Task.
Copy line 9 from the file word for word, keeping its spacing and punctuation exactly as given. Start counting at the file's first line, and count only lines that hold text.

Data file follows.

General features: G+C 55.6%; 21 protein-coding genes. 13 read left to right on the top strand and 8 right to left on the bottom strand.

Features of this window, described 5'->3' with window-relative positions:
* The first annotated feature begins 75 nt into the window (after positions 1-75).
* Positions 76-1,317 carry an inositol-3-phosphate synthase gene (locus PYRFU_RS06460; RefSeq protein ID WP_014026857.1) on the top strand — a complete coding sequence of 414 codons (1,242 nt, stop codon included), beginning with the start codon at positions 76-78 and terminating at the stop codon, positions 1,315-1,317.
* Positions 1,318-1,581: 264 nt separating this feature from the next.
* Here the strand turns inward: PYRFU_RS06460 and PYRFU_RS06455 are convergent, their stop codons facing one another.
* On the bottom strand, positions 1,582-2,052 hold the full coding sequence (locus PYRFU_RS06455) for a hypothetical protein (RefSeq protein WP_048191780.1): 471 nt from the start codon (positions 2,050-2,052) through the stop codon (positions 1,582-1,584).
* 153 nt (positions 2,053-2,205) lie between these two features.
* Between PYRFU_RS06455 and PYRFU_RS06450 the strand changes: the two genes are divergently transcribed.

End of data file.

* Between PYRFU_RS06455 and PYRFU_RS06450 the strand changes: the two genes are divergently transcribed.